On Animation and Twisted Humour: A Chat with Selorm Dogoe
When I first saw his short film “Flower”, I went mad with excitement. The plot of the animation was like none I’d ever seen, and it certainly wasn’t one I expected. “Flower” was the gateway to discovering the incredibly talented illustrator, animator, writer that is Selorm Dogoe. I’m not even ashamed to say that I stalked his Instagram account all the way back to his 2016 posts like a creepy fan.
His work is literally that good.
It’s even more amazing that Selorm created ‘Flower’ on a dare by a friend to make a short film in three weeks. He won the bet by releasing the tragic love story on 14th February 2017; Valentine’s Day. I had a little chat with Selorm about his striking short film, and here’s how it went.
Thanks for speaking to me, Selorm. My first question is on the intent behind Flower. Is Flower intentionally tailored towards a global audience? Because aside from your name, there’s nothing that visibly indicates it’s Ghanaian. Was it more of a ‘think global, act local‘ thing for you?
Flower was a very random project. It was actually made on a dare. I bet my friend I could make a short film in time for Valentine’s Day (which was then 3 weeks away) and I did. There wasn’t much thought into an audience, it was just a story that I thought was cool. That said, I’m surprised you didn’t see the African print skirt on the lady. 😊
Lol, I certainly didn’t notice that! What about the score for the film? What informed your choice of the soundtrack? And how long did it take you to find the perfect soundtrack?
The song came first actually. It’s a song by Eric Taylor. It doesn’t usually happen that way but at the time I was trying out a different approach to ideation. So I’d listen to music and try to tell a story from the mood I got from it. That’s how it happened. The story was very rough in the beginning but I made it up as I went along.
That’s interesting. Since you mentioned the story, let’s talk about the incredibly unexpected turn of events at the end. Why, oh why did you kill off the couple? Was there a particular message you wanted to send across with this unusual story?
(Laughs), I wish there was a deeper meaning to it especially because I finished it on Valentine’s Day. It depends on how you look at it — he actually saved the flower’s life. I guess I have a twisted sense of humour. But then again, it is a love story only this time, between the gardener and his flower, and what he was willing to do to protect it.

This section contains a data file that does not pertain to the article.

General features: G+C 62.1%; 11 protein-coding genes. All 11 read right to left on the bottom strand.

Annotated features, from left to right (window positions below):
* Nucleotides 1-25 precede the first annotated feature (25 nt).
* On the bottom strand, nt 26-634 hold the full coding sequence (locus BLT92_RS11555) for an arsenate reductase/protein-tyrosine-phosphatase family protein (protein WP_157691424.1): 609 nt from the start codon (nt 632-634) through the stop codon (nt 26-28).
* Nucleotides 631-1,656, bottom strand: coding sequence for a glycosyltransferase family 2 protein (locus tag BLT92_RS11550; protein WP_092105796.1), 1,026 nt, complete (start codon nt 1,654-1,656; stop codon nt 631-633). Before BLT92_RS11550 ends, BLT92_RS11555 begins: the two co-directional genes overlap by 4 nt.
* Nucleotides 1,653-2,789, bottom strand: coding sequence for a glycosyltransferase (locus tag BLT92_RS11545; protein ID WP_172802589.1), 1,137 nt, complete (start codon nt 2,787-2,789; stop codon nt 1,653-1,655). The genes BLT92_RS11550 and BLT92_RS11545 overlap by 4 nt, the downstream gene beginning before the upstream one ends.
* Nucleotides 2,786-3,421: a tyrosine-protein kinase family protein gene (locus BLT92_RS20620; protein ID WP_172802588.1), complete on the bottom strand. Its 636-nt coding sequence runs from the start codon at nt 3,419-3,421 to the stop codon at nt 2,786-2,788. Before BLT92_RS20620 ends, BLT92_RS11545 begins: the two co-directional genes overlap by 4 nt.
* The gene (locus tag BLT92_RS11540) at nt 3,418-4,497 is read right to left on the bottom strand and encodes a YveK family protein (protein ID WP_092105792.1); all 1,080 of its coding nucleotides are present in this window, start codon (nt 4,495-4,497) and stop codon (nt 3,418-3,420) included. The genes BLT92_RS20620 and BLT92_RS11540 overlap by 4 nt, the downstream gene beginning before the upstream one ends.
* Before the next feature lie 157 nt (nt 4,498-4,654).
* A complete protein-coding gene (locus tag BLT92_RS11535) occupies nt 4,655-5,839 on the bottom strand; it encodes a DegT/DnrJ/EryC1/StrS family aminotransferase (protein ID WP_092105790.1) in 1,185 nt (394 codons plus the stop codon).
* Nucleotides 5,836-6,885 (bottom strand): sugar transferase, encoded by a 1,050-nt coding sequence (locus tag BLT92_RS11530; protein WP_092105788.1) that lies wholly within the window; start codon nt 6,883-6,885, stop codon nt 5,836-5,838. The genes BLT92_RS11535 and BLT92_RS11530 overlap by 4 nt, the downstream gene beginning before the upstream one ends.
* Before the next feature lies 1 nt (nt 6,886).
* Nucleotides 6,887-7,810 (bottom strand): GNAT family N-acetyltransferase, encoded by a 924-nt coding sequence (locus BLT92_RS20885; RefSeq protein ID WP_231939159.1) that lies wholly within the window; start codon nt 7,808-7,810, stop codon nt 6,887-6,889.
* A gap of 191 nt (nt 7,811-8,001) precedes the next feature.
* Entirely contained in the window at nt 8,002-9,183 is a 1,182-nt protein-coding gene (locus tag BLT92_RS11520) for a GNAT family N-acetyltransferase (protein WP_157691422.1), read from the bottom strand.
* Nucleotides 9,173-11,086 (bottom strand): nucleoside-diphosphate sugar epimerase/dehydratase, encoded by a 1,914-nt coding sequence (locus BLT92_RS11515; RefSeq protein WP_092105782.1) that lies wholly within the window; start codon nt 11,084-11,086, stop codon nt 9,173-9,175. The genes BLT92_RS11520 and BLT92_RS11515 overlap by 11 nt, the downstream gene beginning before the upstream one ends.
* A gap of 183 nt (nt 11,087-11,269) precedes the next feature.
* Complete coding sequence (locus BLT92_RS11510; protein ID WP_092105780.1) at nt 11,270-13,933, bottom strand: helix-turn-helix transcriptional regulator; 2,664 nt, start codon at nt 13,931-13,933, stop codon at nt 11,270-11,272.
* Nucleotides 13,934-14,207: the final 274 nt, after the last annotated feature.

Well, we expected the gardener to do something, just not that extreme. Then, he dragged them off like sacks of potatoes? Twisted is such an understatement for your sense of humour. It’s lit!
(Laughs) I tried to foreshadow it and this is where I got a little too artsy. It didn’t come out well. If you look at 0:57 you’ll see a picture of 2 mice from one of my old Instagram projects. One was giving a flower to a lady. At 1:02 you’ll see the hunter’s gun resting on a cabinet.
Such cryptic foreshadowing. Let’s talk about setting. What particular thought went into deciding the setting?
It was a 3-week project so I had to be decisive. If I had to do it all over again with more time there’s a lot I’d do differently. One thing about my process is that I draw from my head and I try to create it the way I see it. And then when I draw, there are some creative decisions I make that influence the final artwork. But I don’t stop till I get it right. For example, I spent about 10 hours creating the gardener (I tracked time on Procreate, the drawing application I use for character design).
What software do you use for your work?
I made Flower on an iPad. Drawing done in Procreate and animated with Animation Pro. And then desktop applications like After Effects and Premiere Pro.
Cool. Just for clarity, you work completely on your own?
Yeah. It’s a hobby.
You do all this as a hobby? Then why animation? Why not any other art form/media, say comics or something so?
Why animation? I love animation. It was a way of stretching my creative muscles. It’s a long and tedious process sometimes but I like the feeling of progress. Plus, it lets me combine all the skills I’ve acquired over the years under one discipline.
Well, we’re certainly looking forward to seeing more of your work.
I’ve submitted my film “The Little Churchmouse” to a few festivals and so I have to keep it private for a while, but once it’s done, I’ll let you guys see review it.
Awesome! Thanks for talking to us!
You’re welcome. And thanks for having me!